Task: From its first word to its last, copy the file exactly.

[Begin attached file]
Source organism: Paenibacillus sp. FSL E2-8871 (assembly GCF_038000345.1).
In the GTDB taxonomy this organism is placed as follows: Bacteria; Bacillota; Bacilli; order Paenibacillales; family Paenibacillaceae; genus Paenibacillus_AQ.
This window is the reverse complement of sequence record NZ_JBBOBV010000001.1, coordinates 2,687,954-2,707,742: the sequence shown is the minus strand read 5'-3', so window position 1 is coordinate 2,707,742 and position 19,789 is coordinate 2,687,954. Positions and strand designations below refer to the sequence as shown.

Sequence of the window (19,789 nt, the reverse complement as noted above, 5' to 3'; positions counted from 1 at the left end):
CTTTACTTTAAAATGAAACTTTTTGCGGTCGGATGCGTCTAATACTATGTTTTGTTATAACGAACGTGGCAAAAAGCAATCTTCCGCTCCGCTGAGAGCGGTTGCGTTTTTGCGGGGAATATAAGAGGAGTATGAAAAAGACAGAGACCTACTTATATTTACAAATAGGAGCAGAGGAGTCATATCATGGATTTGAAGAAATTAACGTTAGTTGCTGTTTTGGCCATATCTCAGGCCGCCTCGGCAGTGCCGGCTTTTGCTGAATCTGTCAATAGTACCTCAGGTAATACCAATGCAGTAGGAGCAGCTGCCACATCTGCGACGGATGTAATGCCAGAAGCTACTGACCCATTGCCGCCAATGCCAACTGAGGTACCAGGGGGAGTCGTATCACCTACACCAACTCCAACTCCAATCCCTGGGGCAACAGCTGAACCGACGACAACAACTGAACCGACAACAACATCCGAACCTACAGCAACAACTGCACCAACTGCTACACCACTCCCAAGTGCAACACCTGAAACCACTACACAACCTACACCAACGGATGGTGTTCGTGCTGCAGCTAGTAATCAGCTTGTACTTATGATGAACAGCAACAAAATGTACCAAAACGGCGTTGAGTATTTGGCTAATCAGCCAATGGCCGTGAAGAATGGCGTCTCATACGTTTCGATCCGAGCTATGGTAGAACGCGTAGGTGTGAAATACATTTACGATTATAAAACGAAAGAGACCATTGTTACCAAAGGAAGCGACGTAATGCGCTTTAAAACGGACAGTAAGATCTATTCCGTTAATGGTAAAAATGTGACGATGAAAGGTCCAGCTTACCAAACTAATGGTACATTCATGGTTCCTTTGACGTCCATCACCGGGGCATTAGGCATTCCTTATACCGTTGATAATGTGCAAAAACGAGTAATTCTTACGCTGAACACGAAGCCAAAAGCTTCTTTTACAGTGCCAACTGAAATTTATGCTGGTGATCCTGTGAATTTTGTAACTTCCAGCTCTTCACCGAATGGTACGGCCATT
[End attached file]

Source organism: Paenibacillus sp. FSL E2-8871 (assembly GCF_038000345.1).
In the GTDB taxonomy this organism is placed as follows: Bacteria; Bacillota; Bacilli; order Paenibacillales; family Paenibacillaceae; genus Paenibacillus_AQ.
This window is the reverse complement of sequence record NZ_JBBOBV010000001.1, coordinates 2,687,954-2,707,742: the sequence shown is the minus strand read 5'-3', so window position 1 is coordinate 2,707,742 and position 19,789 is coordinate 2,687,954. Positions and strand designations below refer to the sequence as shown.

Sequence of the window (19,789 nt, the reverse complement as noted above, 5' to 3'; positions counted from 1 at the left end):
CTTTACTTTAAAATGAAACTTTTTGCGGTCGGATGCGTCTAATACTATGTTTTGTTATAACGAACGTGGCAAAAAGCAATCTTCCGCTCCGCTGAGAGCGGTTGCGTTTTTGCGGGGAATATAAGAGGAGTATGAAAAAGACAGAGACCTACTTATATTTACAAATAGGAGCAGAGGAGTCATATCATGGATTTGAAGAAATTAACGTTAGTTGCTGTTTTGGCCATATCTCAGGCCGCCTCGGCAGTGCCGGCTTTTGCTGAATCTGTCAATAGTACCTCAGGTAATACCAATGCAGTAGGAGCAGCTGCCACATCTGCGACGGATGTAATGCCAGAAGCTACTGACCCATTGCCGCCAATGCCAACTGAGGTACCAGGGGGAGTCGTATCACCTACACCAACTCCAACTCCAATCCCTGGGGCAACAGCTGAACCGACGACAACAACTGAACCGACAACAACATCCGAACCTACAGCAACAACTGCACCAACTGCTACACCACTCCCAAGTGCAACACCTGAAACCACTACACAACCTACACCAACGGATGGTGTTCGTGCTGCAGCTAGTAATCAGCTTGTACTTATGATGAACAGCAACAAAATGTACCAAAACGGCGTTGAGTATTTGGCTAATCAGCCAATGGCCGTGAAGAATGGCGTCTCATACGTTTCGATCCGAGCTATGGTAGAACGCGTAGGTGTGAAATACATTTACGATTATAAAACGAAAGAGACCATTGTTACCAAAGGAAGCGACGTAATGCGCTTTAAAACGGACAGTAAGATCTATTCCGTTAATGGTAAAAATGTGACGATGAAAGGTCCAGCTTACCAAACTAATGGTACATTCATGGTTCCTTTGACGTCCATCACCGGGGCATTAGGCATTCCTTATACCGTTGATAATGTGCAAAAACGAGTAATTCTTACGCTGAACACGAAGCCAAAAGCTTCTTTTACAGTGCCAACTGAAATTTATGCTGGTGATCCTGTGAATTTTGTAACTTCCAGCTCTTCACCGAATGGTACGGCCATT